2 comments

General

“Parts of Delaware Described”

 

The Delmarva Penisula, the region about which I’m describing in my journal took place in 1980 when I drove there from Pennsylvania, where I’m from.

Immediately, coming upon the eastern shore of America I sensed something mysterious, metaphysical, and mystical about the watery environment seeming in command: histrionic and universal qualities with Aegean and Arcadian components cast brooding shadows on the surroundings-the deepest shadows appearing across the terrain closest to the Atlantic Ocean. The area also reflected its early settlement that began around 1630 when the English, Dutch, Swedes, Germans, Irish, Scots and other groups from Europe settled Delaware.

 When I arrived in the Mid-Atlantic, corn was the theme throughout Kent and Sussex Counties. It was everywhere. Tracts of it intercepted highways, streets, and it was parceled between buildings-residential and commercial. From town to dusty town, proceeding all the way down to the Atlantic coastal beaches, corn was everywhere, a huge agricultural producer. The poultry industry also comprised a large portion of the economy. Other enterprises existed heavily in the region due to the Atlantic Ocean, the Delaware and Chesapeake, inlets, wetlands, lakes and other waterways are plenteous with oysters, crab, fish, lobster that the seafood industry feeds upon. Marinas and beaches are also money makers.

    The Delmarva, Mid-Atlantic region nurtured a marvelous landscape of broad, open fields and sky and solemn woods. You also had in that prolific natural setting, cozy houses, commerce, fuel tanks, water towers, trailer parks, marinas, marshes, the Cape May Ferry, harbors, wetlands, streams, ponds, lakes, rivers, boat docks, motels, hotels, seafood, restaurants, corn fields, beans and barley, wheat and orchards, historic houses, aged-drowning barns and silos. Plus you had irrigation rigs, huge propped-winged praying mantis and mosquitoes.

    Sussex and to almost the same degree, Kent County appeared strapped to an endless, primal, magnanimous horizon profuse in nature, much less so with humans.

    Generally speaking, most of the inhabitants of the Delmarva descended from those early settlers. However, the English had the strongest influence, and it seemed the ‘British’ had stamped the population in character, appearance and soul. The regional form of speech, a distinctive sound known as ‘Eastern Shore’ appeared to reflect southern England, or the ‘Limey’ accent spoken there. (Del’wahr for Delaware; ‘tawrd’ for tired; ‘pawr’ for power; the letter ‘o’ is strongly enunciated and rounded so that the word go comes out ‘gueoo’, and the word store, almost ‘stewr’.) Essentially, the area is thin and changeless with old-fashioned towns with not much going on. That is not to say that the towns don’t have character for they do.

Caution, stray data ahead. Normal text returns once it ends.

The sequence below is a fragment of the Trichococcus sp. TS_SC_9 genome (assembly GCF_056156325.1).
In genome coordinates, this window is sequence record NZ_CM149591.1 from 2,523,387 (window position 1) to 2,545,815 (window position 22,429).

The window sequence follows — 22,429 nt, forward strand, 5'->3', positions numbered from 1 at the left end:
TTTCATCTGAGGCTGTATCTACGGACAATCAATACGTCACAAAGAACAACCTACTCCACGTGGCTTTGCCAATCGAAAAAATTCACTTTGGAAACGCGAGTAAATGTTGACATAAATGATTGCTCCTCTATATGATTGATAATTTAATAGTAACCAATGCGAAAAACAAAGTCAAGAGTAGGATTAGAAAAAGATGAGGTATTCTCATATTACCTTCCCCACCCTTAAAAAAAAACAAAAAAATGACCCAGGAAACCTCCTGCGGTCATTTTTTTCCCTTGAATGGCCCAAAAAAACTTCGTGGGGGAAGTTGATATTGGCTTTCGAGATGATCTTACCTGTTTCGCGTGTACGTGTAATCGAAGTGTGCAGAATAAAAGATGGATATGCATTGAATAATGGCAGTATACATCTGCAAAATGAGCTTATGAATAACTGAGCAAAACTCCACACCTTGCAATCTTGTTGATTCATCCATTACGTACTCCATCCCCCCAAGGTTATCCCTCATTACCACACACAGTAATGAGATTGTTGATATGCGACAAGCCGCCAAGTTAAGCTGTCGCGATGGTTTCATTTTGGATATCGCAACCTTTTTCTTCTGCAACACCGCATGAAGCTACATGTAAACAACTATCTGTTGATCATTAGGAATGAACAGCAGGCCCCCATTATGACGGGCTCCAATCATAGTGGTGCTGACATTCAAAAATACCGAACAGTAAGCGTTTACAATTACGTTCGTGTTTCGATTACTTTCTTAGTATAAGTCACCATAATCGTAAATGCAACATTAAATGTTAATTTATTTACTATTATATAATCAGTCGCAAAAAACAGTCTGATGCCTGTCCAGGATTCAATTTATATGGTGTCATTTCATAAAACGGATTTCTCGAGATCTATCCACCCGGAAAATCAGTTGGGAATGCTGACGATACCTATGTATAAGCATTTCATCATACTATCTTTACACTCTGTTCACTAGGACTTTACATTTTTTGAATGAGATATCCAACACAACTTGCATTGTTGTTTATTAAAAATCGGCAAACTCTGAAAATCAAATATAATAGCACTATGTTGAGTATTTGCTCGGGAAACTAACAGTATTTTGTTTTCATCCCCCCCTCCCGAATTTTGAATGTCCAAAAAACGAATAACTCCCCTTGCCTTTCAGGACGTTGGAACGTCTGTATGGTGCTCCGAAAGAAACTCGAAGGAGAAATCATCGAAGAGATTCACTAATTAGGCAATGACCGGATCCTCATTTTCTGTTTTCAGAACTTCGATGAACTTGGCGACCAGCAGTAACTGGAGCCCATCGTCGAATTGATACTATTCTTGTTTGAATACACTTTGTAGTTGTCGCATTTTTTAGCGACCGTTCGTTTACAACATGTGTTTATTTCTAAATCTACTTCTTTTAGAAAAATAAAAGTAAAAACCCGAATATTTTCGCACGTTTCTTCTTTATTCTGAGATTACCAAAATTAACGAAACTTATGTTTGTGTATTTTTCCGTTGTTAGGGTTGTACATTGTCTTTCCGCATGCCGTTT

Even as plain, hard-working, frugal folks filling up their lives with common daily practices, the inhabitants appeared to express remarkable hardiness, and certainly you can’t describe the inhabitants as ‘cheerless.’

    A northern route-scenic part has sprawling, limitless coastal regions, farmland, woods, some sandy beaches and pebbly shores, and wetlands (swamps and bogs in the water darkness appear trapped in a primordial transference) Nevertheless, some of the most stirring natural scenes in Delaware follow a northern tract. 

   Route 9, along the slow-motion Back Bay’s woodsy environs with its astounding sights and sounds is nature at its fullest and best: Wildlife Park, Bombay Hook, Port Mahon, Grass Dale, and Little Creek, wetlands, woods, flowers, fauna, fields-a natural haven. In an area of countryside a darkly-shrouded grassy knoll could represent a location for Don Quixote of La Mancha to at any moment appear on his scrawny horse Docinante, and begin attacking windmills he mistakes for armies.      

      It appears the life that those early settlers brought to the region is revitalized, carried on the wind, reflecting the past with folklore and mystery in the surroundings: in the fishing villages, old original taverns, antiquated manors-Buena Vista is an amazing, grandiloquent seven-teen hundred manor. The experience is even similar with the sight of cattails. 

     This particular inlet is a desolate, ominous place with unremitting silence, and where the stench of death and decay fills the atmosphere.

      It is an evening in spring, the time when the Horseshoe crab comes to the Delaware shores to spawn and die. (The Horseshoe crab is a seafaring creature with a spiked head and a tank-like body and resembles a Viking in armor.) The path to the inlet follows a narrow, dirt road flocked by tall, ink-tipped bulrush and sedge through tall fields of wheat, barley and corn.

    The ancient bodies of the Horseshoe crab cram the inlet’s dark, murky waters and the pebbly shores are crowded with their carcasses. (It is a clamorous event with hundreds swimming, and clamoring to join Horseshoe crab that number in the thousands cluttering the stony beach).